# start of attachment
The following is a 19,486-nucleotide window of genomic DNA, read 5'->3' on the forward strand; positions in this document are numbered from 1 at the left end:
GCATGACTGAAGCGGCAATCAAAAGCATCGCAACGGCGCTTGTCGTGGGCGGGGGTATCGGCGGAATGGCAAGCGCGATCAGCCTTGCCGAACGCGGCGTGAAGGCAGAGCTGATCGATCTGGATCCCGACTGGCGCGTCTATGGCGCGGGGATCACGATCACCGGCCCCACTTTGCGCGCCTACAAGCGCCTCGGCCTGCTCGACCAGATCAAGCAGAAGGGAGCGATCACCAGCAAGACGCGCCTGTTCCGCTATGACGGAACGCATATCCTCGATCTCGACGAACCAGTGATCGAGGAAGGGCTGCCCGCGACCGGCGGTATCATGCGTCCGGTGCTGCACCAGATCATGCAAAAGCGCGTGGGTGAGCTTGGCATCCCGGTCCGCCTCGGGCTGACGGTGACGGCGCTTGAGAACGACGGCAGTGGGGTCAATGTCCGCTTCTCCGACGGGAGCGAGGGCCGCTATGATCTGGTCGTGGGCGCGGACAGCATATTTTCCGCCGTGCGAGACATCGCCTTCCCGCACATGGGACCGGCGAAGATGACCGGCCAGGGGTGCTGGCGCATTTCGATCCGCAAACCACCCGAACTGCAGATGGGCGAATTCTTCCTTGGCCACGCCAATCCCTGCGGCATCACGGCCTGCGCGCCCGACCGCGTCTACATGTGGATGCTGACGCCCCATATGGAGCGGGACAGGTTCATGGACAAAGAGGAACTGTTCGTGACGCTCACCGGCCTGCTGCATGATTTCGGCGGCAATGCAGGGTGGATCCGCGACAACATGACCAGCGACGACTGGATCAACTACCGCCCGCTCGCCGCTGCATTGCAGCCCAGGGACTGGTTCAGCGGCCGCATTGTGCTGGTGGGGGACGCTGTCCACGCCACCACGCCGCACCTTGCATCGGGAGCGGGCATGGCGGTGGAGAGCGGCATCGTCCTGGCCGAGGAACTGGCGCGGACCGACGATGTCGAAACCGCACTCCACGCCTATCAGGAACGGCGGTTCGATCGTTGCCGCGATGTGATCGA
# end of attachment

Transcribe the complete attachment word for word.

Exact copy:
The following is a 19,486-nucleotide window of genomic DNA, read 5'->3' on the forward strand; positions in this document are numbered from 1 at the left end:
GCATGACTGAAGCGGCAATCAAAAGCATCGCAACGGCGCTTGTCGTGGGCGGGGGTATCGGCGGAATGGCAAGCGCGATCAGCCTTGCCGAACGCGGCGTGAAGGCAGAGCTGATCGATCTGGATCCCGACTGGCGCGTCTATGGCGCGGGGATCACGATCACCGGCCCCACTTTGCGCGCCTACAAGCGCCTCGGCCTGCTCGACCAGATCAAGCAGAAGGGAGCGATCACCAGCAAGACGCGCCTGTTCCGCTATGACGGAACGCATATCCTCGATCTCGACGAACCAGTGATCGAGGAAGGGCTGCCCGCGACCGGCGGTATCATGCGTCCGGTGCTGCACCAGATCATGCAAAAGCGCGTGGGTGAGCTTGGCATCCCGGTCCGCCTCGGGCTGACGGTGACGGCGCTTGAGAACGACGGCAGTGGGGTCAATGTCCGCTTCTCCGACGGGAGCGAGGGCCGCTATGATCTGGTCGTGGGCGCGGACAGCATATTTTCCGCCGTGCGAGACATCGCCTTCCCGCACATGGGACCGGCGAAGATGACCGGCCAGGGGTGCTGGCGCATTTCGATCCGCAAACCACCCGAACTGCAGATGGGCGAATTCTTCCTTGGCCACGCCAATCCCTGCGGCATCACGGCCTGCGCGCCCGACCGCGTCTACATGTGGATGCTGACGCCCCATATGGAGCGGGACAGGTTCATGGACAAAGAGGAACTGTTCGTGACGCTCACCGGCCTGCTGCATGATTTCGGCGGCAATGCAGGGTGGATCCGCGACAACATGACCAGCGACGACTGGATCAACTACCGCCCGCTCGCCGCTGCATTGCAGCCCAGGGACTGGTTCAGCGGCCGCATTGTGCTGGTGGGGGACGCTGTCCACGCCACCACGCCGCACCTTGCATCGGGAGCGGGCATGGCGGTGGAGAGCGGCATCGTCCTGGCCGAGGAACTGGCGCGGACCGACGATGTCGAAACCGCACTCCACGCCTATCAGGAACGGCGGTTCGATCGTTGCCGCGATGTGATCGA